29 Sept 2009

Graphic Perception: ASTERIOS POLYP

By Matt C

Writer: David Mazzucchelli
Art: David Mazzucchelli
Pantheon Books $29.95

I’m ashamed to say that this book didn’t even appear as a blip on my radar until the enthusiastic reviews started pouring in, but I swiftly realised anything receiving such high praise was probably worth my time and money. So while I’m a little late to the party it looks like I’ll be adding to the chorus of approval Asterios Polyp is receiving because, to put it simply, it’s a masterpiece.

Asterios Polyp is a well-renowned architect who is as pompous and self-centred as he is a genius in his profession. A freak bolt of lightening sets his apartment ablaze prompting him to take to the road, far from his intellectual safety-net, where he may just uncover what is truly important in life. As a backdrop to all this, we peek into his past and see the rise and fall of his relationship with the winsome Hana, and the events that led him to his current situation.

I imagine I'm just one of a great many who previously only knew David Mazzucchelli for his work on Daredevil in ‘80s along with – obviously – the seminal Batman: Year One, and to be honest it was now a case of out of sight, out of mind. It appears the reason he’s been out of the picture for such a long time is because Asterios Polyp has been a book “ten years in the making” (whatever that means) and when you get a copy of it in your hands it’s immediately clear why. It amazes on so many levels: there’s the intellectual content as it projects of a variety of stimulating philosophical ideas; the visual ingenuity as it displays with complete confidence the uniqueness of the medium; and the emotional power as it digs into the human condition to find what makes us tick.

Perhaps the central theme (or the one I picked up during my first reading) is perception, and how it can both control our thoughts and actions as well as setting them free, sometimes simultaneously. Mazzucchelli achieves this partly through dialogue but mostly with some quite astonishing imagery. It’s a much simpler style than those of us familiar with his work on Daredevil and Batman would maybe expect, at least that’s how it seems on first glance. Once you become properly engrossed in the story it quickly becomes apparent just how sophisticated and inventive the art is, whether it’s brilliantly tweaking each character’s visual appearance to highlight their individuality, the frequent breaking away from the standard panels-on-page structure to emphasis a point or an idea, or the utilization of two distinct colour schemes to distinguish between past and present (a simple but enormously effective stylistic choice).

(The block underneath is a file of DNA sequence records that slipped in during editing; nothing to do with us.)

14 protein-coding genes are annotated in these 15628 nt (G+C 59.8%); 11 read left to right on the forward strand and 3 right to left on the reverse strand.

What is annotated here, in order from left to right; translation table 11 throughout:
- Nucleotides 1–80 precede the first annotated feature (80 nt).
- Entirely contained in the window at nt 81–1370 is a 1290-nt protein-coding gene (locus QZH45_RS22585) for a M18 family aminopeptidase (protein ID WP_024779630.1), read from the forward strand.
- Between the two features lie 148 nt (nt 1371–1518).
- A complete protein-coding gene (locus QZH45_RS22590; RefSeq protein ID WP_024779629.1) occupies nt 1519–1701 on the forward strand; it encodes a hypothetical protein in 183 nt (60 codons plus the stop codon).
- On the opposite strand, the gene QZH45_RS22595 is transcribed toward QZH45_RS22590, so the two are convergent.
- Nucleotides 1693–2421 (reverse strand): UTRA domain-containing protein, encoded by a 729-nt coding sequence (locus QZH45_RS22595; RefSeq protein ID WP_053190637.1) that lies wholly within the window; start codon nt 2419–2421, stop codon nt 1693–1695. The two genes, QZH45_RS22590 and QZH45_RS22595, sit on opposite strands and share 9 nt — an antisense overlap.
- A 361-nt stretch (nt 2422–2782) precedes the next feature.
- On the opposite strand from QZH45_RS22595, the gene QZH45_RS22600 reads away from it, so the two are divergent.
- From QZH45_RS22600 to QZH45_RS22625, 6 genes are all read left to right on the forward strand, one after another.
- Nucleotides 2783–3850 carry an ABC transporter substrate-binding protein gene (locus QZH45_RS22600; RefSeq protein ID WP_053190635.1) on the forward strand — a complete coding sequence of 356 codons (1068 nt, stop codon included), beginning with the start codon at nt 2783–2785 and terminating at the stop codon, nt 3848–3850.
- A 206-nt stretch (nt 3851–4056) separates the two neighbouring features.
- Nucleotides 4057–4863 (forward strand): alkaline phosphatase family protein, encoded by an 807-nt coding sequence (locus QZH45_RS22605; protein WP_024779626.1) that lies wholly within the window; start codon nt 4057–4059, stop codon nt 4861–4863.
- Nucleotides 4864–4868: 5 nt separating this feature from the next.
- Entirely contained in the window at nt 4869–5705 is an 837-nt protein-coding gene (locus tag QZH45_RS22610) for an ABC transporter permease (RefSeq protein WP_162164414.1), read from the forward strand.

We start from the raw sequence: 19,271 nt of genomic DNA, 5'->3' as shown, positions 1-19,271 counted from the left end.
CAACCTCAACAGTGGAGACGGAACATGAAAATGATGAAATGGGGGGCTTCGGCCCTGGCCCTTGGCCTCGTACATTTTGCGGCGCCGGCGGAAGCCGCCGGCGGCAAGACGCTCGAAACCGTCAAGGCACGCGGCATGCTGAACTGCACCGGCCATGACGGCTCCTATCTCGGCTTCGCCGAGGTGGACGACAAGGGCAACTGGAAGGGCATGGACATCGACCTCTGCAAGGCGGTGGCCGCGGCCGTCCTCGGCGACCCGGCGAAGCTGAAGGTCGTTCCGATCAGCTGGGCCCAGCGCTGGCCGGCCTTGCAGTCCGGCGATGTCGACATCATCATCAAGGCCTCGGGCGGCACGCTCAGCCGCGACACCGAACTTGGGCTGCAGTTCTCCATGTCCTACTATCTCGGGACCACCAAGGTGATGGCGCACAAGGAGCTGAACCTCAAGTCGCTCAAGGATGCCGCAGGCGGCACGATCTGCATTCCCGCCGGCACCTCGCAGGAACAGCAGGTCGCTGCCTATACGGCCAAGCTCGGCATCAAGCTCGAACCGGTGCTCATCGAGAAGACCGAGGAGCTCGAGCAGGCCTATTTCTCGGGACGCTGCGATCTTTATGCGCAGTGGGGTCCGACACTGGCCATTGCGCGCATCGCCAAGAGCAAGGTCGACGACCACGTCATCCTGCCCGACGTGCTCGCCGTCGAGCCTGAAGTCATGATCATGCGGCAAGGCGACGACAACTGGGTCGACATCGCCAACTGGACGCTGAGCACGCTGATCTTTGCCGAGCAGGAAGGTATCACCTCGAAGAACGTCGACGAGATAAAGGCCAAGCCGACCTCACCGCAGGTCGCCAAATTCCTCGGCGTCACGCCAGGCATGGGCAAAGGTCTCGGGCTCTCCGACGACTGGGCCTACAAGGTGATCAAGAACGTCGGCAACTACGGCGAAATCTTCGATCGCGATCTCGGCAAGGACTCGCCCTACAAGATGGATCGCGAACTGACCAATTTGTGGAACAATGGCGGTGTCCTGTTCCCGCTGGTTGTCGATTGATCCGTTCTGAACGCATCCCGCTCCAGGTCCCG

On more than one occasion I was reminded of the oeuvre of Woody Allen, particularly Annie Hall with it’s intellectual protagonist hooking up with a more free-spirited and arty partner. Having said that, Asterios himself is nowhere near the kind of neurotic personality that usually takes the lead in Allen’s films, and really that’s merely one potential reference point, a cursory scratch of the surface for those intrigued by this book.

I may have hinted that The Hunter would be the one to beat this year, but I think that stance has been reassessed now I’ve read Asterios Polyp. I can’t really do it justice in this review because it would require an essay-length article to really explore fully the themes and ideas it churns up. It may initially seem to the more spandex-minded amongst you that this is another critically acclaimed indie book that will probably disappear from view once the superlatives have been worn out by the select few, but this is a truly astounding piece of work that ably demonstrates the potency and potential of the format. A moving, inspiring and – yes! – enlightening tome that will inevitably be regarded as one of the most important graphic novels of the decade. 10/10


Justin Giampaoli said...

Terrific write up, Matt! Nice to see you tackle such a great book that's a little bit outside of your typical wheelhouse. I'm glad you honestly enjoyed it and found all the praise appropriate (I hate when the reverse happens!).

It seems everyone wants to take bets on whether or not this will end up on "Best of" lists for the year, but that seems like a sucker bet to me.

Matt Clark said...

It's a shoe-in, surely? I'd be very surprised if anything better was released during the final months of 2009, but then what do I know? I wasn't even aware of the existence of Asterios Polyp until it hit the shelves! :)